I moseyed over to the trailhead map, popping my ear buds in and snapping my water-filled backpack around my chest. Delighted to find a network of trails long enough to cover 13+ miles (meaning I wouldn’t have to do more than two loops on the same trail), I started my audiobook, locked the car, and began jogging. Uncle Jesse eagerly darted from side to side, making sure no stick went un-sniffed.
The wide, sandy trail was packed down, mostly flat, and totally deserted. A cool breeze wafted by as if I’d placed an order. Wow. Okay. This will work. I’d spent so many training runs trudging through thick sand, narrowly missing mountain bikers, and/or getting snowed on, that this felt like running inside Darren Criss’s smile while petting puppies.
The first hour flew by, even if my pace was nothing like flying. I was 6 years older and 2030 40 (thanks, COVID-15) pounds heavier than the last time I thought I could run marathons.
But I was also four years plant-powered and properly trained now, with a rock-solid faith in both my legs and my mental fortitude. I was a week ahead of schedule [for the originally scheduled Bend Marathon on April 19th], so if I couldn’t make the six hour cut-off time today, I’d simply try again next weekend, with no one the wiser.
While I may have missed the adrenaline rush of cheering squads, the aid stations, and the course markings of an official race, I didn’t miss the hard pavement, early start time, or collective anxiety, which usually peaked 20-30 minutes before race time in the form of mile-long port-a-potty lines. I especially didn’t miss the well-intentioned, but severely misguided “Good job!” and “You got this!” cries of much faster runners as they whizzed by.
Hour two was harder than the first, as I began to realize there was no shade whatsoever; parts of the trail grew sandier while my backpack seemed to grow heavier. In hell, a mountain of sand and nothing but warm Gatorade and Donald Trump speeches will await me. Around the same time, I accepted that I would chafe in new, exciting places, despite wearing entirely road-tested gear.
I stopped just before hour three under a rare, shady tree. Uncle Jesse stared at me with big, questioning brown eyes. I pulled out our wraps and we ate them quickly. The other bonus to jogging vs. running long distances seemed to be that I could eat whatever I wanted without gastrointestinal distress. GU? Electrolyte chews? Energy bars? You can keep ’em! On all of our longer training runs jogs, we had simply stopped at the halfway mark and eaten sandwiches.
The high desert sun grew more intense, though there was still a strong breeze, and our water grew warmer as we neared hour four, running along a dreary stretch of power lines. I made the executive decision to turn back to the car for more water, cursing inwardly as my toe collided with another lava rock hidden in the thick sand.
“And the making of a hero…,” the British narrator continued on my audiobook, Natural Born Heroes. Though I’d normally hang on Christopher McDougall’s every word, I tuned in and out, distracted by trying to retrace my steps.
Just as we neared what I was (…pretty…) sure was the path to my car, I spotted a man and his dog – the first person I’d seen all day. Guhhhhh. I did an about-face and started off in the opposite direction. The unexpected detour meant it was almost five hours in before Uncle Jesse and I reached Suba-Ruby.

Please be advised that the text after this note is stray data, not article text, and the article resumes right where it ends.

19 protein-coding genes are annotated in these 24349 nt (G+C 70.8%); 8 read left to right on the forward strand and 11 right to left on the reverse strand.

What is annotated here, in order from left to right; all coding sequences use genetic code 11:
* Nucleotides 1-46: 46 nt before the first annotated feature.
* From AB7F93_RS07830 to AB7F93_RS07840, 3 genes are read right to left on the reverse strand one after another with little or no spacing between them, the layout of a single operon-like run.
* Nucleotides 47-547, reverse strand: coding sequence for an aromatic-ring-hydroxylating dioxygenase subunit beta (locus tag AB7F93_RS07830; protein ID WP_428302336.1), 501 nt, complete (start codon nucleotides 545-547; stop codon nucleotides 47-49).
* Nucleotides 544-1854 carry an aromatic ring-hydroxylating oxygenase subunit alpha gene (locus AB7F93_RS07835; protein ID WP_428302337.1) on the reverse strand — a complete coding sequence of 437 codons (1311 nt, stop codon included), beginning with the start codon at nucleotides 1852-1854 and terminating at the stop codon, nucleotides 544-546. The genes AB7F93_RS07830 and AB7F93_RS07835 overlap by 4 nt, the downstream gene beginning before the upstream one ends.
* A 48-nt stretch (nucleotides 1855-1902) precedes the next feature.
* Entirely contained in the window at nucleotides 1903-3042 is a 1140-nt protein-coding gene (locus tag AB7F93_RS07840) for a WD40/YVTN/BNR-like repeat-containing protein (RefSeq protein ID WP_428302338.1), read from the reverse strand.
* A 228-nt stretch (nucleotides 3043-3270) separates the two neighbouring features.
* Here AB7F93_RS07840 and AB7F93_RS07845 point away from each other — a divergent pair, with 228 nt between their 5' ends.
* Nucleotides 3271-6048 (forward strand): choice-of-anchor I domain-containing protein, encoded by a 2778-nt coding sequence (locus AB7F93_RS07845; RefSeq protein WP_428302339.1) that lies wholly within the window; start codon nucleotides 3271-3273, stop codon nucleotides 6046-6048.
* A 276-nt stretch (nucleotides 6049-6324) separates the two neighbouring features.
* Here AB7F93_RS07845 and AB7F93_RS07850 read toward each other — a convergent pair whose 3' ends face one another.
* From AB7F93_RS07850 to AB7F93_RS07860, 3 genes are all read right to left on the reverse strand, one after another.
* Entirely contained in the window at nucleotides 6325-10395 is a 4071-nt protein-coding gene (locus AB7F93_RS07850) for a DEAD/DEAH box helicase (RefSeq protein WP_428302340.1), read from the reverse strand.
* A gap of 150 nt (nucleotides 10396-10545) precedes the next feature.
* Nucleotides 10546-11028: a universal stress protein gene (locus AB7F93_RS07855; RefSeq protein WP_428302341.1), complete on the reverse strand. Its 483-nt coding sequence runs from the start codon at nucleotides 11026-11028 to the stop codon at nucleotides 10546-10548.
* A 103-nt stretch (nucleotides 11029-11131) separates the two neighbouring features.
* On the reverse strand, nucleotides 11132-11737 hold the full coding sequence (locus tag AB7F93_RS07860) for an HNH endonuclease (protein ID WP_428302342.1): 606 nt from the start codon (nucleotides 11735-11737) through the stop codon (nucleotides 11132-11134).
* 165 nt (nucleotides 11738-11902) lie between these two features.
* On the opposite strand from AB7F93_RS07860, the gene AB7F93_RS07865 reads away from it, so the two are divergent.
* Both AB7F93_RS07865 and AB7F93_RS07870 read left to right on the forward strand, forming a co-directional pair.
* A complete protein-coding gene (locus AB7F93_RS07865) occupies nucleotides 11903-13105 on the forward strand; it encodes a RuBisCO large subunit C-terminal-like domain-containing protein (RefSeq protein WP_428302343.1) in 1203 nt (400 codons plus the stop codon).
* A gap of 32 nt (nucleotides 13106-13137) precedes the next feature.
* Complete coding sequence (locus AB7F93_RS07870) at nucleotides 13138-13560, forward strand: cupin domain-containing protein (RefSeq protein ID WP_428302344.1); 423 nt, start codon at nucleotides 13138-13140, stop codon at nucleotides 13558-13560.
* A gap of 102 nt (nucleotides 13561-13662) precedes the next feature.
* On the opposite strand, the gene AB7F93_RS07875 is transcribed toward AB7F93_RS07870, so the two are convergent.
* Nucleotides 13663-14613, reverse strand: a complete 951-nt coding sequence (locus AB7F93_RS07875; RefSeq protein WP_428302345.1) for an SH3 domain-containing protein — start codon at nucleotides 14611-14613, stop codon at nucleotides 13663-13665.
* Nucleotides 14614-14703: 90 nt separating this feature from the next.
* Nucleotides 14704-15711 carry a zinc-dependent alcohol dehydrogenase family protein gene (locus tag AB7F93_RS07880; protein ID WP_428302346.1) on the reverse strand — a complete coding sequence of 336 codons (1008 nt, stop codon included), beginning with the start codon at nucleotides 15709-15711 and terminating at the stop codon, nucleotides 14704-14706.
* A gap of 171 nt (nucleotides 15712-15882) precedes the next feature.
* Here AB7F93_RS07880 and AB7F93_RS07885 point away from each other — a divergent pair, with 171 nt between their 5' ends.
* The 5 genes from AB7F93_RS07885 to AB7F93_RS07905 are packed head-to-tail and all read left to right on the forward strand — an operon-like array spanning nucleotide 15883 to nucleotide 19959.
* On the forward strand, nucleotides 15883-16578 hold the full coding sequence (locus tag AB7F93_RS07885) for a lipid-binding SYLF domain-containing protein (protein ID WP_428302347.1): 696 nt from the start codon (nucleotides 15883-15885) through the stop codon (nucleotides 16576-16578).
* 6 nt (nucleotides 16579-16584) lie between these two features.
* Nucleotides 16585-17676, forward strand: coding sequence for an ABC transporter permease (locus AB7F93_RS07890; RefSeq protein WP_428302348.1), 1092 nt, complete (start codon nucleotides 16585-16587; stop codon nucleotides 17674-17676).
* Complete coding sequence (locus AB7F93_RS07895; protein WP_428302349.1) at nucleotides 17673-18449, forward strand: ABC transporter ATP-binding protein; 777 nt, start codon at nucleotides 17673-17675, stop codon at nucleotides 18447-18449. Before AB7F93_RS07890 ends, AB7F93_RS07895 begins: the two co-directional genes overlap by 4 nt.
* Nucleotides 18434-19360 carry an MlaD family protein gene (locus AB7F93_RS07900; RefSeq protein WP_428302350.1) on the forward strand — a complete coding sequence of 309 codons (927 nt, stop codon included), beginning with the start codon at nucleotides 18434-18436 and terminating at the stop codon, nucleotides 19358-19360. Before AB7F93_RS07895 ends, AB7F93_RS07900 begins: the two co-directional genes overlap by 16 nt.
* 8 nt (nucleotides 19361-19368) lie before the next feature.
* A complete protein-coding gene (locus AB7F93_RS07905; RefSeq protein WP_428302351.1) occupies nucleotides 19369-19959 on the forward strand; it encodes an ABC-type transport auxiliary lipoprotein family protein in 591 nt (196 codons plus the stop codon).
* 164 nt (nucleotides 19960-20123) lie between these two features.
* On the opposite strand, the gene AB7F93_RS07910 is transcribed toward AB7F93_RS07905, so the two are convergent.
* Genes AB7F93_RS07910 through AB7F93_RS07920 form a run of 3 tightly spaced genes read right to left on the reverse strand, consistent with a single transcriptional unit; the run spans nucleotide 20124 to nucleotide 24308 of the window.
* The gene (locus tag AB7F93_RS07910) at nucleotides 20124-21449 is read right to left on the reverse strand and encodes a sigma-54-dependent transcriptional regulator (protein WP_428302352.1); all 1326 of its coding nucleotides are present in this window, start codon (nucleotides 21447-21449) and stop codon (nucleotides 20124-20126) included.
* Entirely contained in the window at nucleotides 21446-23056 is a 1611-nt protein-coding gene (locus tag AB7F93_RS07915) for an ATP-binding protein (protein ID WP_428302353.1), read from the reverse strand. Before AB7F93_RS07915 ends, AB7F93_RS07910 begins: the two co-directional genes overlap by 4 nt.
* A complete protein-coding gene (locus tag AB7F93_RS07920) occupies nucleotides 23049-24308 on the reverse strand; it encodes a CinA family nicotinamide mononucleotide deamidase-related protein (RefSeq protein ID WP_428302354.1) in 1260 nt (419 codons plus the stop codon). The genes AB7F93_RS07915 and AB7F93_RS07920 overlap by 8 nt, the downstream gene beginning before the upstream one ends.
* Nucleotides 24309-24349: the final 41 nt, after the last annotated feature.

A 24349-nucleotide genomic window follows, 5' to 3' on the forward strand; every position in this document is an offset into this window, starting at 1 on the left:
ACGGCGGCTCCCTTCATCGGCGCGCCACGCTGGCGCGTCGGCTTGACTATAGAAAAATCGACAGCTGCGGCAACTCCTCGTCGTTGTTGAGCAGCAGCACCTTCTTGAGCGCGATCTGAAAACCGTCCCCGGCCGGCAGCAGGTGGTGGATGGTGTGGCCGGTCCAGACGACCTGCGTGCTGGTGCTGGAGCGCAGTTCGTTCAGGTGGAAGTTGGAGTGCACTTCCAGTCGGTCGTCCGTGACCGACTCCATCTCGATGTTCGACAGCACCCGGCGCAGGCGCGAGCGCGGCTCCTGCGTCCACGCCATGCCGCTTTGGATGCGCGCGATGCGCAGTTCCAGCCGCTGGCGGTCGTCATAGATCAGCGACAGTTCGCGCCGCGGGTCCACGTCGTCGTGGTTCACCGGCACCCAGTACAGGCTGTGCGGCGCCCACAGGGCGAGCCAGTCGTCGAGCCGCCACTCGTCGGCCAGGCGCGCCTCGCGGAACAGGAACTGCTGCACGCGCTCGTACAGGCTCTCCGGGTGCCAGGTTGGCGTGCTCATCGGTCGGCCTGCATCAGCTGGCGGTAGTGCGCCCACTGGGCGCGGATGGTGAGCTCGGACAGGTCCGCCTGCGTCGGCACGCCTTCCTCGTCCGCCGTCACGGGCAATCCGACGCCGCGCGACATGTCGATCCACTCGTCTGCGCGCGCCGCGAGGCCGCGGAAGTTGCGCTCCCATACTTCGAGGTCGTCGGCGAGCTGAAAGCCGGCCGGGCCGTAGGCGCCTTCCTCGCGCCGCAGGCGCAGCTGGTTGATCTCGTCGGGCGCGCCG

If we’re not even close to 20 miles, I’m calling it, I thought, defeated. I glanced at my Fitbit. 21.5 miles. I grinned maniacally.
“Oh, less than 5 miles. We are making this happen,” I said aloud. Uncle Jesse tilted his head in response.
I took a few gulps of deliciously frosty water from the cooler pack, quickly refilling Uncle Jesse’s Water Rover and my go-to bottle. I gleefully swapped out my ill-fitting bigger pack for my beloved little Camelback, and we set off to conquer the last few miles.
During the final 45 minutes, stiffness settled into my legs and every minute crawled by. I refused to look at my watch until I couldn’t bear it. Knowing I could do all 26.2 miles offered little comfort; I still had to do it. I imagined sitting on the couch with my cheap bottle of Trader Joe’s bubbly, eating whatever the living f#@& I wanted, watching my long-awaited Redbox rental, Little Women – including all of the special features, dammit.
When we finally rounded the bend back into the parking lot, I had to do two more tiny loops before my watch signaled that we’d hit our target distance. I let out a small laugh.
“You’re a marathon man now!” I shouted to Uncle Jesse, 10-year-old Vegan Wonder Dog, who had already climbed into the backseat and was staring at me with tired, but alert, eyes. Par for the course, his expression seemed to say. He hadn’t missed a single training run.
I poured water on a towel and wiped off my wind and sunburned face, wedging my “2020 Bend Marathon” trucker cap on, having finally earned it. I fed Uncle Jesse another sandwich, snapped a photo for the obligatory social media show-off, and we headed back home, where we sat on the hallway floor and shared a pint of Coconut Bliss ice cream.
Though I laid low and downed a couple of Aleve the next day -mostly for my back which wasn’t used to carrying such a large, heavy pack during runs- by Monday we were right back at it, running jogging eight miles like it was nothing.
I’m almost 38, overweight, drink like a [quarantined] fish, and have no business feeling this great after running a marathon – much more than I can say for my younger, thinner, meat-eating self.
Also I love you. And if you’re a nurse, that love is, like, getting weird.